Team:IISER Bhopal/Engineering

Engineering Success

Engineering Success


Engineering success for our team involved constant ideation, designing, adjustment and improvement until we reached the final product - iβeta, capable of tackling diabetes by producing beta cells in vivo.

Unfortunately, our campus was locked down due to COVID-19 for essentially the entirety of our project, meaning we didn’t have access to a wet lab. Instead, we’ve designed a detailed experimental workflow, consisting of four modules of wet lab work to validate our hypothesis and demonstrate our parts’ functionality, along with a fifth module to improve our parts and correct for potential failures, and three more to build on our work and develop a device competent for testing in the clinical trial stages.

Technical Design Improvements

  • Our initial plan was to express the three transcription factors on an operon, as separate ORFs. However, it was pointed out to us that we would be unable to ascertain the stoichiometric ratios of translation of our 3 factors which was for our device to operate, so we tweaked our expression system.

  • We switched to a polyprotein-based BioBrick instead, where all three of our factors were joined directly by linkers under a single operon. They entered the target cell as one, achieving a roughly 1:1:1 stoichiometric ratio while being delivered to the gut cell.
    In order to ensure the polyprotein was separated into 3 functional transcription factors, only in our cells of interest, we needed to find a protease specific to our target cells - crypt base columnar cells(CBCCs).

  • At first, we tried to find a protease specific to our target cells - CBCCs. A promising candidate called SENP1 appeared. It helps chop SUMO tags from their conjugated proteins. A proteome-wide screen found that it was enriched in our target cells. We thought we'd found the holy grail!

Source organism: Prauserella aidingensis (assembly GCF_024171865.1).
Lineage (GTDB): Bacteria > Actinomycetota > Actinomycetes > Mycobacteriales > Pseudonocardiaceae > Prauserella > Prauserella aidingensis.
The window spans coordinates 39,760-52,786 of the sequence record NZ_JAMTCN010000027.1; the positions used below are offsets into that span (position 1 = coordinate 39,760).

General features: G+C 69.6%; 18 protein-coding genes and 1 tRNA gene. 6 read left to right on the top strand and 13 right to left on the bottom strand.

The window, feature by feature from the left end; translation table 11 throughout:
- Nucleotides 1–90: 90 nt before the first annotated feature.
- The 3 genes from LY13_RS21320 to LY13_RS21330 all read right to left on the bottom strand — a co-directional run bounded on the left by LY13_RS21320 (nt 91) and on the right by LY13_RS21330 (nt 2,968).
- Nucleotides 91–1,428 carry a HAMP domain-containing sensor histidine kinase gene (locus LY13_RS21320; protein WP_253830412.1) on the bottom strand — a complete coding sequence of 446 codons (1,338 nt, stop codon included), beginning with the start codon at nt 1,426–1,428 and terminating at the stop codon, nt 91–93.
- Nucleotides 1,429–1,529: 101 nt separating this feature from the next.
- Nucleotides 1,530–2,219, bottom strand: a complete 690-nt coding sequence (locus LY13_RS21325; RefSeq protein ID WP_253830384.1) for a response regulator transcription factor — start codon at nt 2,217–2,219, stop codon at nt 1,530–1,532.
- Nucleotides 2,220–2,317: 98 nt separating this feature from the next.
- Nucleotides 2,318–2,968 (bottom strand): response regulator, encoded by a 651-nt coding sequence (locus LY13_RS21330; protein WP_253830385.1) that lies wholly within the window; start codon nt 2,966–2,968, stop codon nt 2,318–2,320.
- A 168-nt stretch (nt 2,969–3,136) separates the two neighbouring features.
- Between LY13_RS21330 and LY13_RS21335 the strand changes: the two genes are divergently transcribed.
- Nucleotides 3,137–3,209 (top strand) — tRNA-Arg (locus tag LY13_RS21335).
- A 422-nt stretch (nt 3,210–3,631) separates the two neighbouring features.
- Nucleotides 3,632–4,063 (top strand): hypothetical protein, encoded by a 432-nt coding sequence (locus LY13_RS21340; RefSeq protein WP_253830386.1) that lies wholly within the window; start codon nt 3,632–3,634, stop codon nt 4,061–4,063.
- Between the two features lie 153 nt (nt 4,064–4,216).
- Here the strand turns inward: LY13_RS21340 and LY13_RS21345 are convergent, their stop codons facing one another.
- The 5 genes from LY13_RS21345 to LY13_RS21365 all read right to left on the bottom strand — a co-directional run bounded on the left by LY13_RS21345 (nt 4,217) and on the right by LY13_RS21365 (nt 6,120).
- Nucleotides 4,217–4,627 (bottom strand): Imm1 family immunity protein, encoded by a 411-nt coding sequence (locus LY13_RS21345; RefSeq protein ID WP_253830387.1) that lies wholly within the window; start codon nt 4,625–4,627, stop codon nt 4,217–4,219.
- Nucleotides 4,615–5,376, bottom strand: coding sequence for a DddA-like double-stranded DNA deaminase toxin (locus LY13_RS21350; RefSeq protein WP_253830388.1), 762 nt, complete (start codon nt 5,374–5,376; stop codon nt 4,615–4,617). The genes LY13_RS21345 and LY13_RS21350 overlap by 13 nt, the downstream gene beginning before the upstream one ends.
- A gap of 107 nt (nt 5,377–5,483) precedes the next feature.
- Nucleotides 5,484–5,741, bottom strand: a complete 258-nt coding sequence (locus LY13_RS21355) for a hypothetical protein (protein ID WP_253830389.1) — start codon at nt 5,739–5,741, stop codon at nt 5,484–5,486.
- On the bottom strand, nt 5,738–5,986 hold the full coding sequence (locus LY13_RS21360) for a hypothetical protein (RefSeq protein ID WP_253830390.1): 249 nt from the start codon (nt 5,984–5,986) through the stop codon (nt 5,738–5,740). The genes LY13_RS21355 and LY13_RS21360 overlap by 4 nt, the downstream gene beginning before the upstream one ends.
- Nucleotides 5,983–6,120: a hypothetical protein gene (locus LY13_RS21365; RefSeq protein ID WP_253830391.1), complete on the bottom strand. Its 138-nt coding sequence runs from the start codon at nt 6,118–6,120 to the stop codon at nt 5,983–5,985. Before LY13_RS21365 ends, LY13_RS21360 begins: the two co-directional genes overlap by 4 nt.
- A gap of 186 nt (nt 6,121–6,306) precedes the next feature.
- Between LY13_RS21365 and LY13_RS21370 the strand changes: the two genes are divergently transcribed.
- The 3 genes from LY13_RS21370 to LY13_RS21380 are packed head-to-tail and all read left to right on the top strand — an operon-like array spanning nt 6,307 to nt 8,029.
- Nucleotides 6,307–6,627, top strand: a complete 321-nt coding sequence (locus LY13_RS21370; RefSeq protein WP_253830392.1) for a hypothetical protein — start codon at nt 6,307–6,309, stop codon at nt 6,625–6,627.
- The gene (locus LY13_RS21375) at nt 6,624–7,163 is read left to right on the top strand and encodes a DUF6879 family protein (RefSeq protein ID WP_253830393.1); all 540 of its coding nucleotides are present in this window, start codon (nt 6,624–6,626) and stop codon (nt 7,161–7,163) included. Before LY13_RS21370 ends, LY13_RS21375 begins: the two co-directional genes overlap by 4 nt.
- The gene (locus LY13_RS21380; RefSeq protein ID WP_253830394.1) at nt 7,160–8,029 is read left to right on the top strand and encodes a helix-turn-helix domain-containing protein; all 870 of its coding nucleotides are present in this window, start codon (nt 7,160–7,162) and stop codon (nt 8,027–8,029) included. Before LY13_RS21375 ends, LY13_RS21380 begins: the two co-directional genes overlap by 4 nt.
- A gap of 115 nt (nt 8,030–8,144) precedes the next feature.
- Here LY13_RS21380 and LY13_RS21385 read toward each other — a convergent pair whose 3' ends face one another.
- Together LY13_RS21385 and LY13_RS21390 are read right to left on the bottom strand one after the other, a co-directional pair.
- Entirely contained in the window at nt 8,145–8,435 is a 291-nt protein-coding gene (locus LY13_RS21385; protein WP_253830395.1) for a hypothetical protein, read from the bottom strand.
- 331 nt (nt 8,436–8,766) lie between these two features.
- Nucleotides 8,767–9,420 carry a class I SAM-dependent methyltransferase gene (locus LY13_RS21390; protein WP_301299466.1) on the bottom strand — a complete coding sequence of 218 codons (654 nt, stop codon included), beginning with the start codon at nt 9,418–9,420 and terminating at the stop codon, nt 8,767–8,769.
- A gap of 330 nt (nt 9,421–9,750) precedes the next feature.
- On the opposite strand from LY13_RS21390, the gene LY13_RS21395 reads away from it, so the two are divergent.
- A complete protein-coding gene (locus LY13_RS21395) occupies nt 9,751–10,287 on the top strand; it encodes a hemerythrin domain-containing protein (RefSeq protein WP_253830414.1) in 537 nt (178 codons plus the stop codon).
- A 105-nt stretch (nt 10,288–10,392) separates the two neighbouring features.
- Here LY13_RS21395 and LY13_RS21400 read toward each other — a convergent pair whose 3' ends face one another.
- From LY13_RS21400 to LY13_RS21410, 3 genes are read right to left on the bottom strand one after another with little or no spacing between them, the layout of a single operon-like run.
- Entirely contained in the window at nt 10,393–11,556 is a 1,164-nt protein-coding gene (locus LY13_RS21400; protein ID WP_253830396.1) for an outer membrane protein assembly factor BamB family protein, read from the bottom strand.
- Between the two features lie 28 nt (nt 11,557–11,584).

But it turned out that SENP1 shared a cleavage site with multiple proteases, some of which were expressed in other cells as well. Another issue we'd overlooked was the fact that it leaves a 100 aa residue at the C-termini of our factors, which could possibly impact their function.

  • Our current system does not rely on a host protease. Instead, we have sneaked in our own protease and designed it such that it is only functional in our target cells. We have used beta-catenin, the famous Wnt effector, usually degraded in most cells except the ones with an active Wnt cascade (as is present in our target cells).
    We have fused a protease - Tobacco Etch Virus protease with beta-catenin which is active only in crypt cells. Our device has a multi advantage it is a protease that efficiently cleaves our transcription factors whilst maintaining cell-specificity, safety and efficacy of our system.

Following the engineering cycle of Design, Test, Improve and Research. We were able to design a delivery system which is safe, effective and capable of producing beta cells in-vivo. To bring it to culmination we have designed several modules explaining the exact steps that would take our project from an idea to wet lab work that will give the real results.

N O T E: Unless specified, all bacterial culture work will be performed at 37°C and 200 RPM.

Extracting the plasmid (pGGA) and checking for intact restriction sites

Determining the bacterial growth kinetics

Confirming antibiotic sensitivity (Chloramphenicol, Broth + Plate)

Studying competency wrt our chosen vector

Establishing continuous cell line
(+ Checking for contaminants)

Inducing and confirming T3SS expression (SDS-PAGE)

Obtaining and amplifying synthetically generated construct

Loading construct onto vector (pGGA) using Golden Gate assembly

Transformation into cloning host + Screening

Transformation into test and control host (E. coli K-12)

Inducing and confirming effector expression (SDS-PAGE)

Observing T3SS secretion into media (SDS-PAGE)

Visualising and quantifying binding and intimate contact (Microscopy + Bound Cell Counting)

Observing effector translocation and nuclear entry (Fractionation + Western Blotting)

Quantifying insulin output (ELISA)

Constructing and validating antibody display apparatus
(See Module 2)

Studying the impact of antibody display on binding dynamics
(See Module 3B)

Constructing and validating expression of kill switch
(See Module 2)

Studying kill switch functionality

Constructing and validating secretion-tagged reporters (See Module 2)

Studying the impact of improved linker on expression, folding and secretion

Constructing and validating effector with improved protease sensitivity (See Module 2)

Observing improved protease sensitivity